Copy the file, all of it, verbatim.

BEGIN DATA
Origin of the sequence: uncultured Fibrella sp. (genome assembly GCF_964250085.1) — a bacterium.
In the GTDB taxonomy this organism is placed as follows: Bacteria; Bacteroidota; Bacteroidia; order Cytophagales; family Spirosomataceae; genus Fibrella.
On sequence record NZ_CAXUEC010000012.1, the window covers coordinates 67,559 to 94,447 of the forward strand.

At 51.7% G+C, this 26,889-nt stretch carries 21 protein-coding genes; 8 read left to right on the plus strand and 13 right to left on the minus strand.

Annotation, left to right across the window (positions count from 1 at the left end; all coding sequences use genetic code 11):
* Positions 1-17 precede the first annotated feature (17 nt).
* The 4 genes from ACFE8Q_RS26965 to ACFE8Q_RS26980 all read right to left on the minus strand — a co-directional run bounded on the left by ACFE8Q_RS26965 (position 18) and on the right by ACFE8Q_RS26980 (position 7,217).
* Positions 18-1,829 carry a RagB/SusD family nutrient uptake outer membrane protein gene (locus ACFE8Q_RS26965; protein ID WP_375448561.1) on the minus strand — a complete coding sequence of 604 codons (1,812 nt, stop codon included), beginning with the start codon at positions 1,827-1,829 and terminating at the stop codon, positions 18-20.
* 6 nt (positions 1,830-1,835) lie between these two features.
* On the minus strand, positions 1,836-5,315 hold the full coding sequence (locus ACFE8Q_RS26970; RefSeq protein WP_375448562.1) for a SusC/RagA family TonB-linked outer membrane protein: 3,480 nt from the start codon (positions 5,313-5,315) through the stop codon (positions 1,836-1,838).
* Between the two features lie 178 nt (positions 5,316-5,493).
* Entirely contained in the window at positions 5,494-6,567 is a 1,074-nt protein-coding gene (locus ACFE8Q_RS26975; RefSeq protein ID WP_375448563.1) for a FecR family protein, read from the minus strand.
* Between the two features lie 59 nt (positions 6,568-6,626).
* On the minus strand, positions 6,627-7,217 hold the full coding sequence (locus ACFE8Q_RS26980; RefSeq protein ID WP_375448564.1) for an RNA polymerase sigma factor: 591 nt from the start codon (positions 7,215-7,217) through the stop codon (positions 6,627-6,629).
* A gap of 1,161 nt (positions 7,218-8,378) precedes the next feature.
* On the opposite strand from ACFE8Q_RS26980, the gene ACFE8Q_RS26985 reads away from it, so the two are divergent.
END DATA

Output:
Origin of the sequence: uncultured Fibrella sp. (genome assembly GCF_964250085.1) — a bacterium.
In the GTDB taxonomy this organism is placed as follows: Bacteria; Bacteroidota; Bacteroidia; order Cytophagales; family Spirosomataceae; genus Fibrella.
On sequence record NZ_CAXUEC010000012.1, the window covers coordinates 67,559 to 94,447 of the forward strand.

At 51.7% G+C, this 26,889-nt stretch carries 21 protein-coding genes; 8 read left to right on the plus strand and 13 right to left on the minus strand.

Annotation, left to right across the window (positions count from 1 at the left end; all coding sequences use genetic code 11):
* Positions 1-17 precede the first annotated feature (17 nt).
* The 4 genes from ACFE8Q_RS26965 to ACFE8Q_RS26980 all read right to left on the minus strand — a co-directional run bounded on the left by ACFE8Q_RS26965 (position 18) and on the right by ACFE8Q_RS26980 (position 7,217).
* Positions 18-1,829 carry a RagB/SusD family nutrient uptake outer membrane protein gene (locus ACFE8Q_RS26965; protein ID WP_375448561.1) on the minus strand — a complete coding sequence of 604 codons (1,812 nt, stop codon included), beginning with the start codon at positions 1,827-1,829 and terminating at the stop codon, positions 18-20.
* 6 nt (positions 1,830-1,835) lie between these two features.
* On the minus strand, positions 1,836-5,315 hold the full coding sequence (locus ACFE8Q_RS26970; RefSeq protein WP_375448562.1) for a SusC/RagA family TonB-linked outer membrane protein: 3,480 nt from the start codon (positions 5,313-5,315) through the stop codon (positions 1,836-1,838).
* Between the two features lie 178 nt (positions 5,316-5,493).
* Entirely contained in the window at positions 5,494-6,567 is a 1,074-nt protein-coding gene (locus ACFE8Q_RS26975; RefSeq protein ID WP_375448563.1) for a FecR family protein, read from the minus strand.
* Between the two features lie 59 nt (positions 6,568-6,626).
* On the minus strand, positions 6,627-7,217 hold the full coding sequence (locus ACFE8Q_RS26980; RefSeq protein ID WP_375448564.1) for an RNA polymerase sigma factor: 591 nt from the start codon (positions 7,215-7,217) through the stop codon (positions 6,627-6,629).
* A gap of 1,161 nt (positions 7,218-8,378) precedes the next feature.
* On the opposite strand from ACFE8Q_RS26980, the gene ACFE8Q_RS26985 reads away from it, so the two are divergent.